Posted: Wednesday, November 16, 2022
Gulfem Guler, PhD, of Bluestar Genomics, San Mateo, California, presented data on behalf of his colleagues at the 2022 Society for Immunotherapy of Cancer (SITC) Annual Meeting (Abstract 7) on the use of 5-hydroxymethyl-cytosine (5hmC) signatures obtained from plasma-derived cell-free DNA to inform treatment decisions in patients receiving immunotherapy for non–small cell lung cancer (NSCLC). These preliminary study findings suggest that 5hmC profiling may provide putative patient selection biomarkers from blood in this patient population.
Binding between immune cell–expressed PD-1 and PD-1L on tumor cells is one mechanism by which tumor cells evade immune detection. Recent approval of anti–PD-1 agents has resulted in new therapeutic options for patients with NSCLC. However, not all patients with NSCLC respond to anti–PD-1 checkpoint inhibitors, and currently available biomarkers are insufficient to explain why.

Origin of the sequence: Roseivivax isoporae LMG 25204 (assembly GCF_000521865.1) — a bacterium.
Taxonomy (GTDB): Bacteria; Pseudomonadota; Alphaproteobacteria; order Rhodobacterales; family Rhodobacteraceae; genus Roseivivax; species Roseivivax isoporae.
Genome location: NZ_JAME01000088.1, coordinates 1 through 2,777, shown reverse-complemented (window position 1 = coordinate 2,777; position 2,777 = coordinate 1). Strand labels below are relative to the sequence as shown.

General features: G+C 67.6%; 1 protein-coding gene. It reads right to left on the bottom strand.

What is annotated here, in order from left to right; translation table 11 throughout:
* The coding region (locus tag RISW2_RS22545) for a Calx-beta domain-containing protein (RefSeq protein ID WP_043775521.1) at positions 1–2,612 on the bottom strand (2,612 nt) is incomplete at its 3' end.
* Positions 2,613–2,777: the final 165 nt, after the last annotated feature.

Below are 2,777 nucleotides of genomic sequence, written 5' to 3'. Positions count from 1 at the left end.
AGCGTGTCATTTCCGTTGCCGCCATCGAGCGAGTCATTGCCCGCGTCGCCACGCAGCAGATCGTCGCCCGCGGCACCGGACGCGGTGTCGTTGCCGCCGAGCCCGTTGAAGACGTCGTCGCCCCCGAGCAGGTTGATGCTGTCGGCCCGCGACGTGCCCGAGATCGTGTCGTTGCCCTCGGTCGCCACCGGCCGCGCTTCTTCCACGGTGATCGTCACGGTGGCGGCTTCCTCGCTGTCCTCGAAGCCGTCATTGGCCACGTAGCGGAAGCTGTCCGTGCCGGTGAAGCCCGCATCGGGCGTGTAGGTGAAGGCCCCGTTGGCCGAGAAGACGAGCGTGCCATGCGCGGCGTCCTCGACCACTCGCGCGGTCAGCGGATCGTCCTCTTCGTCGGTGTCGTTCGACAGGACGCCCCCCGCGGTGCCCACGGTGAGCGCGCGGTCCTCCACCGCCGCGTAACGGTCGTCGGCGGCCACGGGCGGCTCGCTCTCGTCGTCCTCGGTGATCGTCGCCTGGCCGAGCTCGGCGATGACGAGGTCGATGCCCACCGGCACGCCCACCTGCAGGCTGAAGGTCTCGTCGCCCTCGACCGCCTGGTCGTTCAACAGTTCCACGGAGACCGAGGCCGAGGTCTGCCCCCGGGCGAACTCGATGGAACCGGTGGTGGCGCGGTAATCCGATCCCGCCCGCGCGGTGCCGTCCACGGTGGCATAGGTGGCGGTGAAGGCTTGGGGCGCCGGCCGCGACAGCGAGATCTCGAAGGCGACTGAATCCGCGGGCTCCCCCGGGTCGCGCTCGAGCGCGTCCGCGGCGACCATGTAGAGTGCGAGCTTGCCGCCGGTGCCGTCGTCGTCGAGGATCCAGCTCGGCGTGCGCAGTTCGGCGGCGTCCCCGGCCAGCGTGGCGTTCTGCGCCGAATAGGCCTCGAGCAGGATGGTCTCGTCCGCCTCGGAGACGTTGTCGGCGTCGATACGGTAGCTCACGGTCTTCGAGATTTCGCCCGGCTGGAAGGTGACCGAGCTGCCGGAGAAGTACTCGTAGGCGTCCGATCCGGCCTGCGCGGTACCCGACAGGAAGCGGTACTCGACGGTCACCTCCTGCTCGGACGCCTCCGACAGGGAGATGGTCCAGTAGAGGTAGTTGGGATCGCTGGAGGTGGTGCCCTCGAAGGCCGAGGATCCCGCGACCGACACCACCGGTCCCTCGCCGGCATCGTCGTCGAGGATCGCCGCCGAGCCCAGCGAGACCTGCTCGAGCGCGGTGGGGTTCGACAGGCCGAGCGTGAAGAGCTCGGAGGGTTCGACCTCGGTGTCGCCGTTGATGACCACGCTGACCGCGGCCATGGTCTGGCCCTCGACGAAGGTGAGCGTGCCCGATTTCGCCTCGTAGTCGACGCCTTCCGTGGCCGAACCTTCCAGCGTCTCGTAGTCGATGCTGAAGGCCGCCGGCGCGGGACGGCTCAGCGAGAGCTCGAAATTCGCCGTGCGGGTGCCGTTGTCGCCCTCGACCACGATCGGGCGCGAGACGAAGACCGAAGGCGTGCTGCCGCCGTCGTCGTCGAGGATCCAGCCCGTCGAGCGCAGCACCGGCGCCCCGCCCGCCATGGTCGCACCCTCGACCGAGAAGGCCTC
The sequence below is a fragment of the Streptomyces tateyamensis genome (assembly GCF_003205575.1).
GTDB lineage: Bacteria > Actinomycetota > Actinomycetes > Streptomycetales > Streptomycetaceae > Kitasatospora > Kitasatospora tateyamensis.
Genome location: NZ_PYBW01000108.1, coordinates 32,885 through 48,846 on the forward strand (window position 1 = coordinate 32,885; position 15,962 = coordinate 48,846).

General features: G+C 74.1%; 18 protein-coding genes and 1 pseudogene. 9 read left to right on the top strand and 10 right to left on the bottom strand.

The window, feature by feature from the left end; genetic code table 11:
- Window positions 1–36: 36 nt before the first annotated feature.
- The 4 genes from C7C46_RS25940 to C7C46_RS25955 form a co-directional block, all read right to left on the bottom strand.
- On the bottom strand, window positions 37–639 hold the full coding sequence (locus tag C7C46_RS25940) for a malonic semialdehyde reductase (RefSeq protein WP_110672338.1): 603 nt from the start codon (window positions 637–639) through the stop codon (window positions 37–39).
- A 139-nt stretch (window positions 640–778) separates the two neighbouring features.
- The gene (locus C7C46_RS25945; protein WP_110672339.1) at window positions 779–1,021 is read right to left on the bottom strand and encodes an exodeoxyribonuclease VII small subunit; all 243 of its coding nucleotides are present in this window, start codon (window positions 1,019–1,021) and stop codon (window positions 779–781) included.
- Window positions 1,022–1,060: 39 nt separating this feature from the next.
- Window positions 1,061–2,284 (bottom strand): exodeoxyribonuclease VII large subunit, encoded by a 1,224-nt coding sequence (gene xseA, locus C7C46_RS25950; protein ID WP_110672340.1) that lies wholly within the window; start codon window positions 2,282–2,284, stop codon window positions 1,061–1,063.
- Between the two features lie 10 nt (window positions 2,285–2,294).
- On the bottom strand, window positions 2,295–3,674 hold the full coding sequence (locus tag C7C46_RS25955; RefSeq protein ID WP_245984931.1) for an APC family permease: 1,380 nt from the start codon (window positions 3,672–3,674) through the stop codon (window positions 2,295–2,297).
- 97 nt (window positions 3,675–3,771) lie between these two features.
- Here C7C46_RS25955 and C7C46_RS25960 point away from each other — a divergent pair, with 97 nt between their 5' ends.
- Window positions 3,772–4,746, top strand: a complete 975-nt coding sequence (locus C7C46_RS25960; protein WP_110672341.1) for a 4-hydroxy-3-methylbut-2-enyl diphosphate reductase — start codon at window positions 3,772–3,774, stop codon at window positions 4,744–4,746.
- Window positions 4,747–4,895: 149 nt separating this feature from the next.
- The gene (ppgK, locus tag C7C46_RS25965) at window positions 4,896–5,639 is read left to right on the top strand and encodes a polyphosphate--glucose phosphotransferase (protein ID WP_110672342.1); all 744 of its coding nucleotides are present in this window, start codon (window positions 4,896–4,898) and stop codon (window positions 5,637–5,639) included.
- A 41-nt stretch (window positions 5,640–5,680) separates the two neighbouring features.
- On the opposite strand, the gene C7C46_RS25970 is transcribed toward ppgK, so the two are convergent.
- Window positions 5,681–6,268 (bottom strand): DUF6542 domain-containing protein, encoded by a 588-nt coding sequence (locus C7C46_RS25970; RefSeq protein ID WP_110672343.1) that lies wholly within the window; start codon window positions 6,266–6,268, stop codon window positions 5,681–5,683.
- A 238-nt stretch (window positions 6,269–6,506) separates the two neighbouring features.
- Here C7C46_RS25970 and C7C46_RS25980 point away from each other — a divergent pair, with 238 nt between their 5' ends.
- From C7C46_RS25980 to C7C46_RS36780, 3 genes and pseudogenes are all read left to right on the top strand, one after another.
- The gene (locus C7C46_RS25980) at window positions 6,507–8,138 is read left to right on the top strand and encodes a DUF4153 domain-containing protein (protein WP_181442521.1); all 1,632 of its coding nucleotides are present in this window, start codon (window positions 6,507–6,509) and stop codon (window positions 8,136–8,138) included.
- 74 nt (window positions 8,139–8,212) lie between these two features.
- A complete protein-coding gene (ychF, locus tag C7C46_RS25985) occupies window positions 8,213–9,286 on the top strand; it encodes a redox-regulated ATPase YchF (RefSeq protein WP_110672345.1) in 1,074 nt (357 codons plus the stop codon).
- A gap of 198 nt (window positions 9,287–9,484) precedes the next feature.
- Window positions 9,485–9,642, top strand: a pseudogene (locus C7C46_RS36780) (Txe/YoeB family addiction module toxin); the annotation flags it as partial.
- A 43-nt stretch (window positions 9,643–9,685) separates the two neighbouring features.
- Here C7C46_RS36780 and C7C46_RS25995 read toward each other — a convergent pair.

Whole-blood samples were collected from 31 patients with NSCLC both prior to therapy and at up to five time points during anti–PD-1 therapy. Cell-free DNA was extracted from plasma and enriched using 5hmC-based epigenomic platform technology.
Anti–PD-1 treatment induced distinct changes in hydroxymethylomes in both responding and nonresponding patients with NSCLC. Following anti–PD1 treatment, 5hmC further accumulated over genes involved in immune activation alone in responding patients. Conversely, nonresponding patients’ cell-free DNA showed 5hmC increase over genes associated with metastasis and drug resistance. The pathway-based changes in responders and nonresponders were consistent with previous data from analysis of tumor tissue.
“Our results demonstrate that 5hmC profiling can capture tumor-associated immune response signals in plasma without the need for tissue biopsy,” the study authors concluded.
Disclosure: Dr. Guler is an employee of Bluestar Genomics.